I don’t do this. My visualisation stage comes in the form of a mock book cover. Like the title of a project, a cover image gives me something to work towards. I am self-taught in the ways of Photoshop (the basics anyway), so I will spend some time pulling a few images together into one single image that I can then keep in mind as a sort of banner to mark the finish line I am working towards.

Step 4: Characterisation and World Building

Flags-Of-The-World-HD-Wallpaper-1024x508As I have already covered a lot of ground on these aspects in recent posts (see the links below), I won’t go into too much detail here. This is the point at which I will define the boundaries and rules of the world I am creating and will also get to know the main characters I will be putting in charge of the story.

When I do finally get to writing, I may very well add more details to the characters as I discover them, and also develop other characters as they are encountered and needed.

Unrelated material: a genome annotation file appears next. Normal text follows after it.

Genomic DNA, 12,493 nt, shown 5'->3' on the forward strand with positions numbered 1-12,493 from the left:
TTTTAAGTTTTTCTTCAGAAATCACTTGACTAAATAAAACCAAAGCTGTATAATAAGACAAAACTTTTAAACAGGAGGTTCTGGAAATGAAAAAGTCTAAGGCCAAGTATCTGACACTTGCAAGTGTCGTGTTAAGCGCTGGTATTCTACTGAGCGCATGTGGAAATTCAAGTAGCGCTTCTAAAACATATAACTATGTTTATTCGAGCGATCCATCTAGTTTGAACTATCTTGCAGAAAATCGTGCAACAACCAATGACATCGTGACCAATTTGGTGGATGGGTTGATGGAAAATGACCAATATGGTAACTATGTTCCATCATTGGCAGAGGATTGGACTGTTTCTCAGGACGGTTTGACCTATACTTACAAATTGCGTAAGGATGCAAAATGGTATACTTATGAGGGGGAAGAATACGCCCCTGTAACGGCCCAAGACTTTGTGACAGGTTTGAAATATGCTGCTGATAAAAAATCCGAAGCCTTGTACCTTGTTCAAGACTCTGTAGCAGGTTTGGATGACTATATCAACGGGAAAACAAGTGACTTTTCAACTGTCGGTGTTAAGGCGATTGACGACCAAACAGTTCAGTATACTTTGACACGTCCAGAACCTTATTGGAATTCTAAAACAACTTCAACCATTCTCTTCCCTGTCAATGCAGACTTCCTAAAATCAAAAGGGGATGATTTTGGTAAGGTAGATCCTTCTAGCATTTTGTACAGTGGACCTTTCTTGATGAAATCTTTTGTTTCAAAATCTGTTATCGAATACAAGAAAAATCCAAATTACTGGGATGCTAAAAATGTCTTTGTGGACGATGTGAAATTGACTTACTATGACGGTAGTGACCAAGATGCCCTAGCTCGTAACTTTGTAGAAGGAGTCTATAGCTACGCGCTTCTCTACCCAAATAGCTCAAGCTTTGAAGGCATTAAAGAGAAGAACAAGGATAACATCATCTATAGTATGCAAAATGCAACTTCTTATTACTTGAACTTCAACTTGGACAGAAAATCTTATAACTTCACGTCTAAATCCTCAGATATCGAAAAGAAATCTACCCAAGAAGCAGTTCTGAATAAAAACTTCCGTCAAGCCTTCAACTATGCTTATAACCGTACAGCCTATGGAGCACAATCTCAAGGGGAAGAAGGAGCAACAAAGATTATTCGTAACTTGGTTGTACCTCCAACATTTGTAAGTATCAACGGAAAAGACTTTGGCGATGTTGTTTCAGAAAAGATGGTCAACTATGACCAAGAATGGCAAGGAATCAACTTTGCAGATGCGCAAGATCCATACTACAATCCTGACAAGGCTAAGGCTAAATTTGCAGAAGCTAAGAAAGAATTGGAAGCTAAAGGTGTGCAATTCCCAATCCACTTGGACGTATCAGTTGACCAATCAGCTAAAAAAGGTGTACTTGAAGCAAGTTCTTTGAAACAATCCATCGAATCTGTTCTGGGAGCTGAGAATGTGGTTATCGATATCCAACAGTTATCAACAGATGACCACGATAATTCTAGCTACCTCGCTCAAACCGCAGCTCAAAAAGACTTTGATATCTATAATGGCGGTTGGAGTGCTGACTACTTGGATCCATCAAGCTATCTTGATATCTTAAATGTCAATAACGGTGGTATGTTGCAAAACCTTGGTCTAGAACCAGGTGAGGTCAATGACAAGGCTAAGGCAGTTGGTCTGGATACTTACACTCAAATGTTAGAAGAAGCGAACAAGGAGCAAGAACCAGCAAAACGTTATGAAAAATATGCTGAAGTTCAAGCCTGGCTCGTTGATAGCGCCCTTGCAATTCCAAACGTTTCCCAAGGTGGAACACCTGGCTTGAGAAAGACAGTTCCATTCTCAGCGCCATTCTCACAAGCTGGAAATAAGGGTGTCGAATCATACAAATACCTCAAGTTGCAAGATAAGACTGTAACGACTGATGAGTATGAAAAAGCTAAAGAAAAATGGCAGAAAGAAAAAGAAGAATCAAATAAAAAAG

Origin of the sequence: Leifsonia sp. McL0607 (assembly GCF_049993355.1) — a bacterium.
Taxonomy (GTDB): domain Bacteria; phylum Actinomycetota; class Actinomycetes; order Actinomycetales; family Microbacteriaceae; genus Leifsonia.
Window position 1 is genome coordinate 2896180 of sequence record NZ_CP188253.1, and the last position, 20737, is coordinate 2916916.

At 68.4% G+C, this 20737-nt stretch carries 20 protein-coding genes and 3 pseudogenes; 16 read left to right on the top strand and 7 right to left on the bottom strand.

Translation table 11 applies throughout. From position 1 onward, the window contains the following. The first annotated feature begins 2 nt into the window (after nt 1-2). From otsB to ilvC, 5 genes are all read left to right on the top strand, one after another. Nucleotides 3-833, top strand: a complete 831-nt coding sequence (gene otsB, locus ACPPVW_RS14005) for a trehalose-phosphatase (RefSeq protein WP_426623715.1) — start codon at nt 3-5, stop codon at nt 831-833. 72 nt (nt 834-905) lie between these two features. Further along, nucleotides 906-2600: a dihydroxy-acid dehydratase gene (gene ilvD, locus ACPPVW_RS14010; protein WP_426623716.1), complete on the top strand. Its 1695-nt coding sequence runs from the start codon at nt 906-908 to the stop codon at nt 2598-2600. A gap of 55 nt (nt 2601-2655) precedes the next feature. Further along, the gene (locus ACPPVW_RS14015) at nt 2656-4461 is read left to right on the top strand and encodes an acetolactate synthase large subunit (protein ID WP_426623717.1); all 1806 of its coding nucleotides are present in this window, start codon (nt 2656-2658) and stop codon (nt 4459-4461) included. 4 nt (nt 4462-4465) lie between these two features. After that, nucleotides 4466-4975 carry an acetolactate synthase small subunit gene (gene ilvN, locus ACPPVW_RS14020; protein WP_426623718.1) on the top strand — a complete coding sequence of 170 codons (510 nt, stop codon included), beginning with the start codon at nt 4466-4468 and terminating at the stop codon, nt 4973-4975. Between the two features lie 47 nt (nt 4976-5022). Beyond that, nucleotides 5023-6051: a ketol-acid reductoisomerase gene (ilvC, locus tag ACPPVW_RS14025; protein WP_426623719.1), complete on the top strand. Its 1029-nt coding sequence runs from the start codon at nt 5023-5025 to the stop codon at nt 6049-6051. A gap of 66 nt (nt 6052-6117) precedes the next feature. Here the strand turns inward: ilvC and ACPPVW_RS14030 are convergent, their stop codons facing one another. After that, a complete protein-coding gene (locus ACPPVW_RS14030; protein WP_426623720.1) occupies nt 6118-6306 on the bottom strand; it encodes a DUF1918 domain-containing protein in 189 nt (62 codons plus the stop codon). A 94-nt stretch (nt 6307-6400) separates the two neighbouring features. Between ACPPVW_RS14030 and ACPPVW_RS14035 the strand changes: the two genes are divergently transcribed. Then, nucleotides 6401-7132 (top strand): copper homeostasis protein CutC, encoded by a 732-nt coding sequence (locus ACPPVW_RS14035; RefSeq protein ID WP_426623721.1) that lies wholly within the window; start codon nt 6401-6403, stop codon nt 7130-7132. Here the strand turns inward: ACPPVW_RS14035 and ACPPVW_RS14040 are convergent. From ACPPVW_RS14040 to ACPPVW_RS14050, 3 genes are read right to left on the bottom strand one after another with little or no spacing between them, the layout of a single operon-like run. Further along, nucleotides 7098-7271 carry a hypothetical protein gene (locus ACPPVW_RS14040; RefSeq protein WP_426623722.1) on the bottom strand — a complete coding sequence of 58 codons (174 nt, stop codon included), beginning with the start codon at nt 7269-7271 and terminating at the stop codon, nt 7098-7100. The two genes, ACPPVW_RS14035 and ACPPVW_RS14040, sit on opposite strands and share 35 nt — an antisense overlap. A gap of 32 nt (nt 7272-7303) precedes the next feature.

Step 5: The Outline

By this point, I should have a fairly good idea of where the story is going and what the key events will be. This is where I will try to get as much of the plot bashed out as I can.

During the previous stages, it is highly likely that a handful of scenes will have been very clear in my mind. If that is the case, then these will have been drafted straightaway (or at the very least noted down in as much detail as possible). When outlining the rest of the novel, I will ensure I am clear about the events leading up to these scenes, and what the consequences will be.

20180721_101829_resized-e1532630852637

What I aim to end up with is a scene-by-scene break down of the whole book. I will try to put as much detail into it as I can so that I have as much resource as possible to refer back to. In the case of my current work in progress, this breakdown is also colour co-ordinated to highlight the storyline of my three main characters as they navigate their own plots before eventually merging into one story.

This particular plan is about twenty pages long, and is all hand-written.